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Jake Weigler, (503) 947-5650

October 14, 2009

Oregon Increases Classes Taught by Highly Qualified Teachers

SALEM – State Schools Superintendent Susan Castillo announced today that 94% of all core academic classes taught in Oregon’s public schools during 2008-2009 school year had a highly qualified teacher, according to the federally required definition under the No Child Left Behind Act. The total is an increase over last year’s 92% and the previous year’s 90%.

“Ensuring we put highly qualified teachers in our classroom is one of the most important things we can do to raise student achievement,” Castillo said. “I am especially proud of the work we have done to ensure students coming from disadvantaged backgrounds are receiving an education from well-qualified teachers. Last year, through good district hiring practices and staffing choices, 95% of classes in schools with high poverty were taught by a highly qualified teacher – higher than the average for the state as a whole.”

Oregon's results are included below:

Core Classes

2006-07

2007-08

2008-09

All Classes 90% 92% 94%
High Poverty Schools 90% 93% 95%
Self-Contained Classrooms 98% 98%98%
Self-Contained Classrooms High Poverty98% 98%98%
English 87% 89%92%
English High Poverty87%88%91%
Math90% 90%93%
Math High Poverty87%88%92%
Science86%90%93%
Science High Poverty 86% 90% 95%
Social Sciences 86%92%94%
Social Sciences High Poverty84%94%91%
Foreign Language91% 89%94%
Foreign Language High Poverty 90% 87%95%
The Arts 90%92%94%
The Arts High Poverty 92% 92%95%

Teachers of core academic subjects (English/language arts, mathematics, science, foreign languages, social sciences, and the arts) must meet the definition of highly qualified teacher. In order to be highly qualified, teachers must be fully licensed by the state, hold at least a bachelor’s degree, and meet state requirements to demonstrate mastery of subject knowledge, either by exam or by a major in the core academic area.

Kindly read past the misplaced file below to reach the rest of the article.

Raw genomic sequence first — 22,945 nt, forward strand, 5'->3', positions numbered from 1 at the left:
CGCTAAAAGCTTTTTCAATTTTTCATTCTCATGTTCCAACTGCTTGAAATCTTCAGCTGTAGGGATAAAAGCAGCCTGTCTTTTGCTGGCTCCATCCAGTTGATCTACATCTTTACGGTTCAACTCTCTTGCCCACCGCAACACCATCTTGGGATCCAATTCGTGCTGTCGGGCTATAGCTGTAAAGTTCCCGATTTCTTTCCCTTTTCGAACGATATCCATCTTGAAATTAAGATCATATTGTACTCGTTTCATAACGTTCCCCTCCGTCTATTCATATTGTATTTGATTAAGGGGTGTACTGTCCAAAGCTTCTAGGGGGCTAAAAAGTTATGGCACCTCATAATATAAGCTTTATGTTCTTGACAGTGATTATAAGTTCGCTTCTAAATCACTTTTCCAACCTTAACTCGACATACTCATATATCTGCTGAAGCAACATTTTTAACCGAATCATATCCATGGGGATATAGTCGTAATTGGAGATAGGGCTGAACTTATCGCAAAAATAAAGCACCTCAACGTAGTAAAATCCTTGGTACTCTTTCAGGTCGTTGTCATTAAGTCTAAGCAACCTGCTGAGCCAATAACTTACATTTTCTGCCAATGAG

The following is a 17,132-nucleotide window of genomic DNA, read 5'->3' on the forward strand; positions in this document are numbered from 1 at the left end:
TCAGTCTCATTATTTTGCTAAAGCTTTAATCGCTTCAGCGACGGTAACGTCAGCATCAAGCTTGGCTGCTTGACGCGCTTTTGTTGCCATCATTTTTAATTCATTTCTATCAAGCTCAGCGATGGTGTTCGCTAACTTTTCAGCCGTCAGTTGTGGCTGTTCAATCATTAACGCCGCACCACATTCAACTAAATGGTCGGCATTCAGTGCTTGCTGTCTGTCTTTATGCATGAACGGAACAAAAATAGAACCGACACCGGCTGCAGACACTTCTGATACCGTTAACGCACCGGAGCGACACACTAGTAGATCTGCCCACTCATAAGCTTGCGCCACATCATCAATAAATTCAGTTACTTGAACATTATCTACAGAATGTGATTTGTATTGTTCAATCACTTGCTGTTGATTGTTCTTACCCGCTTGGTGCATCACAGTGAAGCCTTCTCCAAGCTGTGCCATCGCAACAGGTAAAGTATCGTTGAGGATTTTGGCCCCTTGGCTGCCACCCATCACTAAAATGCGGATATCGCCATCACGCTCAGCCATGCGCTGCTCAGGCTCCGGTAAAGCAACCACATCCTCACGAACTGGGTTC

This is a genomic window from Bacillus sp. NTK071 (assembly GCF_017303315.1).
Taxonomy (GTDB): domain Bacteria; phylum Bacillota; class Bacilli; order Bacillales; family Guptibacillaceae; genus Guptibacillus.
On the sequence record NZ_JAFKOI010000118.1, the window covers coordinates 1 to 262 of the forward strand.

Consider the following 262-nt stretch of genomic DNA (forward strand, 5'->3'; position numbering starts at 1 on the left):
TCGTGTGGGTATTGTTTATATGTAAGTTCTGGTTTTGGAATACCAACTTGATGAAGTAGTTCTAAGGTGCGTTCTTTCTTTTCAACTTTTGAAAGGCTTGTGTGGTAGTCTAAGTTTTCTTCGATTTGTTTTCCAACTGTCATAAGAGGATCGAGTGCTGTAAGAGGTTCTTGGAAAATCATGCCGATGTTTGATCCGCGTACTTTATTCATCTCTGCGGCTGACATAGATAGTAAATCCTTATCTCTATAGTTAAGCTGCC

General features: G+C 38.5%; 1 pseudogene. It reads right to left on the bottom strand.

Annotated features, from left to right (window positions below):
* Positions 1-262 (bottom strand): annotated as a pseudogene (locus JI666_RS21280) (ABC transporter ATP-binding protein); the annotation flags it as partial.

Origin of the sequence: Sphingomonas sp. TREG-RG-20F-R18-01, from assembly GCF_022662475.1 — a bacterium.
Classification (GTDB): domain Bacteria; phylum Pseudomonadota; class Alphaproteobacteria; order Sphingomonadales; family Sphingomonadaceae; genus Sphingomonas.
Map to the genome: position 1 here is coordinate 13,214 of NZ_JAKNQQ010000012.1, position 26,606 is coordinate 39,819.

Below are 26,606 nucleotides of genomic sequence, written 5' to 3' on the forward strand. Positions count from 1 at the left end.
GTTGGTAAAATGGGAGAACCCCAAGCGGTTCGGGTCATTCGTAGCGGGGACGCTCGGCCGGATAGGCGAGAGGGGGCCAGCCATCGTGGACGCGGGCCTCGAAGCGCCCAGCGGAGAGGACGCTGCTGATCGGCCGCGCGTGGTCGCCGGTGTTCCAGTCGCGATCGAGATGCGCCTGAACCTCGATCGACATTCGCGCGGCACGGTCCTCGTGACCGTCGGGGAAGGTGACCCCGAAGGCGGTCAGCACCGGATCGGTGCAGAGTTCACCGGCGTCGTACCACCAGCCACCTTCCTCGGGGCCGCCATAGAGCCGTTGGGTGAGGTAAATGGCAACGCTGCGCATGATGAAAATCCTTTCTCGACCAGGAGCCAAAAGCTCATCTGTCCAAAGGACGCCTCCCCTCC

In addition, teachers may be designated “highly qualified” by meeting a rigorous review of their teaching experience, college course work and continuing professional development by the Teachers Standards and Practices Commission known as the High Objective Uniform State Standard of Evaluation (HOUSSE).

It is possible for a teacher to meet all the qualifications above and still not meet the highly qualified definition if the individual teacher’s class assignment is outside the teacher’s academic certification. Schools receiving Title I funds from the federal government because of their high poverty levels must send letters to parents if a teacher who is not highly qualified is teaching students in one of the core academic areas.

Oregon is required by the U. S. Department of Education to develop a plan for increasing the number of highly qualified teachers as well as improving the equitable distribution of highly qualified and effective teachers amongst all schools. To see Oregon’s plan to ensure that all teachers are highly qualified, visit http://www.ode.state.or.us/search/results/?id=102 .

Detailed school-by-school information on highly qualified teachers is available on the Oregon Department of Education website here: http://www.ode.state.or.us/superintendent/priorities/hqtmedia0809.xls Excel Spreadsheet (MS Excel required).


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Susan Castillo, State Superintendent of Public Instruction
Jake Weigler, Communications Director, Telephone (503) 947-5650
http://www.ode.state.or.us


Oregon Department of Education News Releases contain information that was originally released to the press as an official release.  Refer to each News Release for the details.

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